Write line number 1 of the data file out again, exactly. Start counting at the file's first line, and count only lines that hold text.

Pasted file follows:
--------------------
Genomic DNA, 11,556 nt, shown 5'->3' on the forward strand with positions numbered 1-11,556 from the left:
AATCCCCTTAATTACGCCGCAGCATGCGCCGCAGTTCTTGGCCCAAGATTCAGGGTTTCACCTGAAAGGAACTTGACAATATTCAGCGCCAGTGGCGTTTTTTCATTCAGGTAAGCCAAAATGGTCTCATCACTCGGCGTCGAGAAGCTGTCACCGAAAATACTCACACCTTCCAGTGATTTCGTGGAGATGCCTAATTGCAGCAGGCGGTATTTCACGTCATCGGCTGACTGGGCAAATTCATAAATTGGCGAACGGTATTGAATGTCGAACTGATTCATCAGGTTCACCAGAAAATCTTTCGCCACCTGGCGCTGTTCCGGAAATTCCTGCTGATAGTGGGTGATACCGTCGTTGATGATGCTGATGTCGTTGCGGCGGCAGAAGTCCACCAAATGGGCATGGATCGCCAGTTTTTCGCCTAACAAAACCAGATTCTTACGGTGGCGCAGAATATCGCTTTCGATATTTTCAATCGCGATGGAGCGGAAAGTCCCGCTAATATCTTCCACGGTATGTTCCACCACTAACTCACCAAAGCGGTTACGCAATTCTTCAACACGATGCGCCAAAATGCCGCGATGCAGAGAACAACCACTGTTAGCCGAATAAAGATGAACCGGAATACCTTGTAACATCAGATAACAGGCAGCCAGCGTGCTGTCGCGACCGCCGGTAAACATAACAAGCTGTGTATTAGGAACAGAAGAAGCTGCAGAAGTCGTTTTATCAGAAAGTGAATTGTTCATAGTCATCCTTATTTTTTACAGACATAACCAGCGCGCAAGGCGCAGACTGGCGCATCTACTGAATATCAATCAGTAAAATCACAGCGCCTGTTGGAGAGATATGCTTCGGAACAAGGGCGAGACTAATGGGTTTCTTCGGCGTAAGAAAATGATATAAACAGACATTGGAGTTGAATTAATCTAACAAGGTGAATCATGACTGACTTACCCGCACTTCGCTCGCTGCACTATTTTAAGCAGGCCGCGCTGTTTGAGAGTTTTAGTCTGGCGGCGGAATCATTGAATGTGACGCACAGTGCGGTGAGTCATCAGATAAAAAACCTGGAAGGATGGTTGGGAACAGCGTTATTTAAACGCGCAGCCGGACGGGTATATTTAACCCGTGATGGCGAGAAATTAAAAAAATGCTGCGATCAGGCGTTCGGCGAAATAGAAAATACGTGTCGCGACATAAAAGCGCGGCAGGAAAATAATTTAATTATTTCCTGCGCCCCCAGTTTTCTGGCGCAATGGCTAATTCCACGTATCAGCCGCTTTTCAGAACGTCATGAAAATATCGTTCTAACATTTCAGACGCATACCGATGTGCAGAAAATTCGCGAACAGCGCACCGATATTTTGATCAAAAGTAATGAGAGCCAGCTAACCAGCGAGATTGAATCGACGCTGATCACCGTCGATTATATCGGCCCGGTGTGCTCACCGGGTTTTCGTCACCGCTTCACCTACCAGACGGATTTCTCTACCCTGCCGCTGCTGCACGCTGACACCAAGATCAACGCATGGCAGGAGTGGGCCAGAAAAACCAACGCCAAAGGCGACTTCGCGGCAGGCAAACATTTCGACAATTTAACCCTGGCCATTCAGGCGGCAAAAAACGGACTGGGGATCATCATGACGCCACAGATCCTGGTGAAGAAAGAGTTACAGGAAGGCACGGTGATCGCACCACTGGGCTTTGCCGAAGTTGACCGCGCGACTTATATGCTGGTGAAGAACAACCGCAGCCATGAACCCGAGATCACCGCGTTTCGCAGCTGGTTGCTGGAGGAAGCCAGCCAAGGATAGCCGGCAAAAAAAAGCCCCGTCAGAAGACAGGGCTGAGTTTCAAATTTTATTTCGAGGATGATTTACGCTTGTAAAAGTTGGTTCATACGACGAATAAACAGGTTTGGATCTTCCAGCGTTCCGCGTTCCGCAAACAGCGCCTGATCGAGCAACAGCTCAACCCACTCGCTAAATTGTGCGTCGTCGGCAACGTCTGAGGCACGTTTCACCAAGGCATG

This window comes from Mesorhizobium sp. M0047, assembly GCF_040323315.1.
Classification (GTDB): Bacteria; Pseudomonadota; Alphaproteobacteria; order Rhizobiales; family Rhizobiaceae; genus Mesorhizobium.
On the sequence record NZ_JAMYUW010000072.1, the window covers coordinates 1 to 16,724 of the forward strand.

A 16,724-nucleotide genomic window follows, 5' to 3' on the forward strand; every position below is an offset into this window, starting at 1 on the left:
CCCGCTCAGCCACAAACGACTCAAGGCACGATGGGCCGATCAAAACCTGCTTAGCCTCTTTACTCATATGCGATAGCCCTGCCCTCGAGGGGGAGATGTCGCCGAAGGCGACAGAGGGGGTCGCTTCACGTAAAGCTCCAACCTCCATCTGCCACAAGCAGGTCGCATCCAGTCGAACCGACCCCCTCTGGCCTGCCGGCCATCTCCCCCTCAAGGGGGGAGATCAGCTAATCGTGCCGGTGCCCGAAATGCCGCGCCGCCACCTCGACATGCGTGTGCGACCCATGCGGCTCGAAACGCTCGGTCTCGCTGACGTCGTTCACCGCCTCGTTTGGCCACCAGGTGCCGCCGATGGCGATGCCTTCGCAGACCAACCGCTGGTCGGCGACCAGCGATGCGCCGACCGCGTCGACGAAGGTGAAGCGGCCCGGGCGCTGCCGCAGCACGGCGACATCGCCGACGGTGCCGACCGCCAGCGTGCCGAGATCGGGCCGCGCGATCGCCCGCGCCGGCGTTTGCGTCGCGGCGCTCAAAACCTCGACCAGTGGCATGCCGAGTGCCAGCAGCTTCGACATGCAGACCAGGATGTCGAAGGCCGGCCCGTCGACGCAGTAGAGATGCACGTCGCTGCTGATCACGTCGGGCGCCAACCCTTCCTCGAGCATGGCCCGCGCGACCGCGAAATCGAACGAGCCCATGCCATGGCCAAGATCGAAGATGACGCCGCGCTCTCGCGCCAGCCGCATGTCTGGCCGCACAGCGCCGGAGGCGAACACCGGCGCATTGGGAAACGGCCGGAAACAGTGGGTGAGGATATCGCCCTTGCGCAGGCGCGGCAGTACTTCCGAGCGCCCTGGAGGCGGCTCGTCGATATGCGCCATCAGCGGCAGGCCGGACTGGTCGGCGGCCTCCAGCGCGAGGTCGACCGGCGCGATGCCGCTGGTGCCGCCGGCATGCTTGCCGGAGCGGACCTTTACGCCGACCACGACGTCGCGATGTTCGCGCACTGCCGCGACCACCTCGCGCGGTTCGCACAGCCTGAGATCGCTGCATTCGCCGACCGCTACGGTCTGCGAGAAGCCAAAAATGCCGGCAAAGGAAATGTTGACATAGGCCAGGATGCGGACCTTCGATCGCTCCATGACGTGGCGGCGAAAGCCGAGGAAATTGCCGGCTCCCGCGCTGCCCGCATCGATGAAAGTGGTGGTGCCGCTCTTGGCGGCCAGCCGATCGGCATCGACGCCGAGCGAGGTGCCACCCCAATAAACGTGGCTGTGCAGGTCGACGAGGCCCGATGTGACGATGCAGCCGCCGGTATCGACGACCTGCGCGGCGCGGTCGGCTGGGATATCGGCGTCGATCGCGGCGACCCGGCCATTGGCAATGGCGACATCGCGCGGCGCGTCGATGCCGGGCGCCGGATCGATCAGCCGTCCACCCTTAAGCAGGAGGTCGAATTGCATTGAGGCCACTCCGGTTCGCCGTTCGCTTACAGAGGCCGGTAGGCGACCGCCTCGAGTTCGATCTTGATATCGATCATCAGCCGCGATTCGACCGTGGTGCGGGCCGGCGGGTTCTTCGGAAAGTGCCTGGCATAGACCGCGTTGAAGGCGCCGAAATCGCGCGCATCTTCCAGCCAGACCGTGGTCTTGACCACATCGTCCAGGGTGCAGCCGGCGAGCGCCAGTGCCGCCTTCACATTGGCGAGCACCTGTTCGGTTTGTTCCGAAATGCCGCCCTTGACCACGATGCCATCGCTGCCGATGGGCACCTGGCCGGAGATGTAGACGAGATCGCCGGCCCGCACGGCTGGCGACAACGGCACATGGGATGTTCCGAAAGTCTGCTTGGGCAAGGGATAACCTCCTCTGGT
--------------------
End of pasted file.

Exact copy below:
Genomic DNA, 11,556 nt, shown 5'->3' on the forward strand with positions numbered 1-11,556 from the left: